The SPIKE is when the ball is carried in and not released into the FOP more into the ground but to do this the hands are 100% holding onto the ball inside the FOP. While not considered deliberate handing it is not considered as correct procedure and is a loss of possession re-throw for the opposition. I think it should be called most of the time! Can it be ignored? Is it trifling or doubtful? Well it could be trifling more than doubtful but again at youth, depending on circumstances we might just grimace, ugly as hell but borderline legal.

Both feet on the ground on or behind the touchlines!
Although the feet can be ON the touchline & INSIDE the FOP (field of play)you can not raise that foot off the touchline and stand on your toes to where you are not standing on the touchlines inside the FOP! You can raise your feet AFTER the ball is released.

This is -DIFFERENT- than a ball in or out of play! Only a portion, the slightest curve of the ball so much as makes contact or overhangs the plane with the 5 inch touchline, that ball is IN play on the FOP even if most of it seems to be into touch

The toe drag creates issues, as it can bounce up off the ground, so too is a back foot rising quickly, on the lean forward, but just after the ball was in the process of release. Timing here is crucial and plenty of trifling or doubtful wave offs at the youth level especially.

Another thing to consider is SLIPPERY conditions where the thrower kind of looses control but it was sort of performed correctly. Kind of like a free kick where the kicker takes a run and slips but kicks the ball anyway. TECHNICALLY and LEGALY the ball is in play . We do not reward mistakes or poor play yet realistically there will be times to retake or regroup as well as just let her rip as a nothing burger given there was no unfairness or unsporting play involved!

In summary youth one MIGHT offer a redo on weirdness IF the coaches and league are into the referee acting as a instructor. You would be surprised at youth coaches intent on maximizing ANY youth mistake on procedures as if their team has it nailed and punishing the other team is where it is at! As a neutral official it should not frost the coaches ears to say to the younger players. Right their laddie, behind and over your head, feet on the ground give er a go! To the older or adults and higher leagues, a more direct approach, not on my watch approach, if they try to gain an advantage creeping and tossing the ball about as if the years & level they play at did not teach them anything!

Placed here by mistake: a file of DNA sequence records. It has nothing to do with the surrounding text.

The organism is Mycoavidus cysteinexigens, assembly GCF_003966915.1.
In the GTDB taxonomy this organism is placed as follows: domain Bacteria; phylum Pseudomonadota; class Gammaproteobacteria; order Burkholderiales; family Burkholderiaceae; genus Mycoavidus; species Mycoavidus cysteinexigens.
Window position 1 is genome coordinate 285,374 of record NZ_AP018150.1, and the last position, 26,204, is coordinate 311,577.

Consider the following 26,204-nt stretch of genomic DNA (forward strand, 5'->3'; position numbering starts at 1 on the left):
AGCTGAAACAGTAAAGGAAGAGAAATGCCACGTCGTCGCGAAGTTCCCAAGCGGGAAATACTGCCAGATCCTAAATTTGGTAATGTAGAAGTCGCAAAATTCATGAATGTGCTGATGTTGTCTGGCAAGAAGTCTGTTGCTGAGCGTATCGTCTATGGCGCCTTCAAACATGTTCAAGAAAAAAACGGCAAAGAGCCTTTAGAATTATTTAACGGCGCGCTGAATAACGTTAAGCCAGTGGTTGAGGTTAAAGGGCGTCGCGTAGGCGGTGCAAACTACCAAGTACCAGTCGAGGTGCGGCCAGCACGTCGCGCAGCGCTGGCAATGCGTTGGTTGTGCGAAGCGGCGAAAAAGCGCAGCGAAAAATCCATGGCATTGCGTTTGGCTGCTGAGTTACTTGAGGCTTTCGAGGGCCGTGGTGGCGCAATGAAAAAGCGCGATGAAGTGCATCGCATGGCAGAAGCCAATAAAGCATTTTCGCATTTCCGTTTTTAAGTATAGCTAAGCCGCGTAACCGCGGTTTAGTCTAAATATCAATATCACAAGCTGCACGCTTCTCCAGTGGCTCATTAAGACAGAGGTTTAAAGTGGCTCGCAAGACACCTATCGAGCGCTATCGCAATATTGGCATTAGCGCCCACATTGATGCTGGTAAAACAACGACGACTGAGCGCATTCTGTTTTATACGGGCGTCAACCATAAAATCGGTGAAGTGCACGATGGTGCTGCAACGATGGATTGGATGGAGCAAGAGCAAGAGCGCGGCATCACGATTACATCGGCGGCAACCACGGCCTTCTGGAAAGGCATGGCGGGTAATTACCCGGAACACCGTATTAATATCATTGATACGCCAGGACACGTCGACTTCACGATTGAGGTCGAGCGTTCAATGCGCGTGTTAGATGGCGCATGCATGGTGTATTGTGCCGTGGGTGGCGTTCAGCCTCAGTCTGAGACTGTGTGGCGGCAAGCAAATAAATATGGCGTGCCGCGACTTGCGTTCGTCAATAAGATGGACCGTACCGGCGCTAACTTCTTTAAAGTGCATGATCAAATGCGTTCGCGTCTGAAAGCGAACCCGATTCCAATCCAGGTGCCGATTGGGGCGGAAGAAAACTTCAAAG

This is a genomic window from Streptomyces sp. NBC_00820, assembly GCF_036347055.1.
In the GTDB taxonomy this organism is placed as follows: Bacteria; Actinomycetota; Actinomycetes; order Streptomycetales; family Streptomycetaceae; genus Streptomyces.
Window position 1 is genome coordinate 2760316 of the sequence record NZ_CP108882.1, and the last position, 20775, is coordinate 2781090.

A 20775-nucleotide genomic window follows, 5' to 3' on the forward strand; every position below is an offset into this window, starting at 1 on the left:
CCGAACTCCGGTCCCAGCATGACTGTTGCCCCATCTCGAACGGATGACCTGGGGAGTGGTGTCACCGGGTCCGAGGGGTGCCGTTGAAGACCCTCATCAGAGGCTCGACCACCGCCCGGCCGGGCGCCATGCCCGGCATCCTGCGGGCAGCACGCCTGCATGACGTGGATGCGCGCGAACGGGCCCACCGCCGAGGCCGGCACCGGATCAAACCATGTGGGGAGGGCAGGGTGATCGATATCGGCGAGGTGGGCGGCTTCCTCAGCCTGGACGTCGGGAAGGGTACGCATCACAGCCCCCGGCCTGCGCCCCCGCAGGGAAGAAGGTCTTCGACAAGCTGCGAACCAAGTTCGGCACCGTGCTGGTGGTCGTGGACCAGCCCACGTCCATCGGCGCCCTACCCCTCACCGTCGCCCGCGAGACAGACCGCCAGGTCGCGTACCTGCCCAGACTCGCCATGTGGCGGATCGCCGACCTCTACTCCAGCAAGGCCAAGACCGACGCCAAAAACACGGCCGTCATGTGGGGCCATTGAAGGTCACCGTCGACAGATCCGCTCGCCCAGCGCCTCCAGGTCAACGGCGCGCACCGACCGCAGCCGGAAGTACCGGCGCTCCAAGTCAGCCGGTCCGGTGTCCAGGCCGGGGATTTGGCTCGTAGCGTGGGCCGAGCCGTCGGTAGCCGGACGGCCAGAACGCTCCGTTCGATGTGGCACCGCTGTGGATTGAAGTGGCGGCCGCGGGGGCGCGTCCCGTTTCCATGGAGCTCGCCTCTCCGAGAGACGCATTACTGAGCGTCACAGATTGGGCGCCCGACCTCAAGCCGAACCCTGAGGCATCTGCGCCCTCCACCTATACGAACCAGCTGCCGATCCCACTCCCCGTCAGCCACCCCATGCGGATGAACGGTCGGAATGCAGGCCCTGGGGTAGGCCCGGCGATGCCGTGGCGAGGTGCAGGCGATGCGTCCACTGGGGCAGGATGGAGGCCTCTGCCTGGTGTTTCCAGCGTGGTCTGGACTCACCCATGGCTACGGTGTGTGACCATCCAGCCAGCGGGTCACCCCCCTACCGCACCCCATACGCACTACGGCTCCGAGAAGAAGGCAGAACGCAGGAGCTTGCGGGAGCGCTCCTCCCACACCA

Set the example for accountability!
Your Match! Your Decision! Your Reputation!
Be Firm! Be Fair! Be Reasonable!

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Answer provided by Referee Joe McHugh

Hi Brian
The simple answer is when the referee says so
The game has a great deal of tacit knowledge in its Laws and implementation of same.
Law 15 simply tells us that the thrower throws the ball with both hands from behind and over the head.

So as the language is loose we are left to determine what is legal or not based on what we perceive to be legal based on out tacit knowledge.
A late release will look like a spike which most referees will call and the early release is more likely to be allowed as it will look somewhat okay with less likelihood of not being called.

The key for me is consistency and more than likely for me goofy gets called as an incorrectly taken throw in. One such early call will smarten up the taking of throw ins from that point onwards.

I always felt that the reason for the throw method was to keep players apart at that restart and somewhat distant from the thrower.
Have a look at this video
That for me was most definitely incorrectly taken and a turnover. The referee on the day allowed it. No complaints from the opponents who got on with play. At grassroots this will attract shouts of *Foul Throw*

In summary my advice is that if looks goofy then call it. At lower age groups I tend to be more relaxed.